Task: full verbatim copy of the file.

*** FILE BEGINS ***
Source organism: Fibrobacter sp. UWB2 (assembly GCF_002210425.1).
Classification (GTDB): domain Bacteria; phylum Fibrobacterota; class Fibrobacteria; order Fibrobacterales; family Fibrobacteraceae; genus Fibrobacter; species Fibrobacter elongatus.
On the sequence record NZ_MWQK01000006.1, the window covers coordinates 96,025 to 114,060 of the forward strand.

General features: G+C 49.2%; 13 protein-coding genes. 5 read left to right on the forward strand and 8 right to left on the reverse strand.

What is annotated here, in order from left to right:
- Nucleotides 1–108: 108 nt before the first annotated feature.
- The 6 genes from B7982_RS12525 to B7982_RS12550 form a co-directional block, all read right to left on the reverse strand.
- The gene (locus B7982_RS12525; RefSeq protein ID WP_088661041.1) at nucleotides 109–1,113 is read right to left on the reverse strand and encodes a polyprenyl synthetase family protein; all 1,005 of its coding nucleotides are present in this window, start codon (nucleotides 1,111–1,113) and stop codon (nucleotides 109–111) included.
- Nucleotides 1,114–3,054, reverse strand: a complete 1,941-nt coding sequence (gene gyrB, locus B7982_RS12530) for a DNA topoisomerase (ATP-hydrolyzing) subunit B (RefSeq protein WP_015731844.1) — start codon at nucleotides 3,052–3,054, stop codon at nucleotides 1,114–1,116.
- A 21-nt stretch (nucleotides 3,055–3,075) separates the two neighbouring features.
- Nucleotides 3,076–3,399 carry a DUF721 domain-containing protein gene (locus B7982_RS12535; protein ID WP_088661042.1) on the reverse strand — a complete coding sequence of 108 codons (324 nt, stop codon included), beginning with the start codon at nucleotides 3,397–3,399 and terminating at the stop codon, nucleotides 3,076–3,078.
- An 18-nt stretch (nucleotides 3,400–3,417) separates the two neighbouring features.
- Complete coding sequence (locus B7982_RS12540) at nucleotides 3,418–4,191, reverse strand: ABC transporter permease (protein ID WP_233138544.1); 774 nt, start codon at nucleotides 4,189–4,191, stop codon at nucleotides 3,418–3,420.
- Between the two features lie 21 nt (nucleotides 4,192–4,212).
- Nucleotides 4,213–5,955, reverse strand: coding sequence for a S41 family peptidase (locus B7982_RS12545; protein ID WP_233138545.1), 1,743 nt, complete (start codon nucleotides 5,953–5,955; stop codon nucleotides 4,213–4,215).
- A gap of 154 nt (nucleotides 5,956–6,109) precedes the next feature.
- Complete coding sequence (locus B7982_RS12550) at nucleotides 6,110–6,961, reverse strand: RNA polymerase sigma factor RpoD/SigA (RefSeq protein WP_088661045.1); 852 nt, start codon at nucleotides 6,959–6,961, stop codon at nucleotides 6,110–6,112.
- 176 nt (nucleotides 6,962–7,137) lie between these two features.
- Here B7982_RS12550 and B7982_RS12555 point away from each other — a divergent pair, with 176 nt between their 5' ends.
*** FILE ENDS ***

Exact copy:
Source organism: Fibrobacter sp. UWB2 (assembly GCF_002210425.1).
Classification (GTDB): domain Bacteria; phylum Fibrobacterota; class Fibrobacteria; order Fibrobacterales; family Fibrobacteraceae; genus Fibrobacter; species Fibrobacter elongatus.
On the sequence record NZ_MWQK01000006.1, the window covers coordinates 96,025 to 114,060 of the forward strand.

General features: G+C 49.2%; 13 protein-coding genes. 5 read left to right on the forward strand and 8 right to left on the reverse strand.

What is annotated here, in order from left to right:
- Nucleotides 1–108: 108 nt before the first annotated feature.
- The 6 genes from B7982_RS12525 to B7982_RS12550 form a co-directional block, all read right to left on the reverse strand.
- The gene (locus B7982_RS12525; RefSeq protein ID WP_088661041.1) at nucleotides 109–1,113 is read right to left on the reverse strand and encodes a polyprenyl synthetase family protein; all 1,005 of its coding nucleotides are present in this window, start codon (nucleotides 1,111–1,113) and stop codon (nucleotides 109–111) included.
- Nucleotides 1,114–3,054, reverse strand: a complete 1,941-nt coding sequence (gene gyrB, locus B7982_RS12530) for a DNA topoisomerase (ATP-hydrolyzing) subunit B (RefSeq protein WP_015731844.1) — start codon at nucleotides 3,052–3,054, stop codon at nucleotides 1,114–1,116.
- A 21-nt stretch (nucleotides 3,055–3,075) separates the two neighbouring features.
- Nucleotides 3,076–3,399 carry a DUF721 domain-containing protein gene (locus B7982_RS12535; protein ID WP_088661042.1) on the reverse strand — a complete coding sequence of 108 codons (324 nt, stop codon included), beginning with the start codon at nucleotides 3,397–3,399 and terminating at the stop codon, nucleotides 3,076–3,078.
- An 18-nt stretch (nucleotides 3,400–3,417) separates the two neighbouring features.
- Complete coding sequence (locus B7982_RS12540) at nucleotides 3,418–4,191, reverse strand: ABC transporter permease (protein ID WP_233138544.1); 774 nt, start codon at nucleotides 4,189–4,191, stop codon at nucleotides 3,418–3,420.
- Between the two features lie 21 nt (nucleotides 4,192–4,212).
- Nucleotides 4,213–5,955, reverse strand: coding sequence for a S41 family peptidase (locus B7982_RS12545; protein ID WP_233138545.1), 1,743 nt, complete (start codon nucleotides 5,953–5,955; stop codon nucleotides 4,213–4,215).
- A gap of 154 nt (nucleotides 5,956–6,109) precedes the next feature.
- Complete coding sequence (locus B7982_RS12550) at nucleotides 6,110–6,961, reverse strand: RNA polymerase sigma factor RpoD/SigA (RefSeq protein WP_088661045.1); 852 nt, start codon at nucleotides 6,959–6,961, stop codon at nucleotides 6,110–6,112.
- 176 nt (nucleotides 6,962–7,137) lie between these two features.
- Here B7982_RS12550 and B7982_RS12555 point away from each other — a divergent pair, with 176 nt between their 5' ends.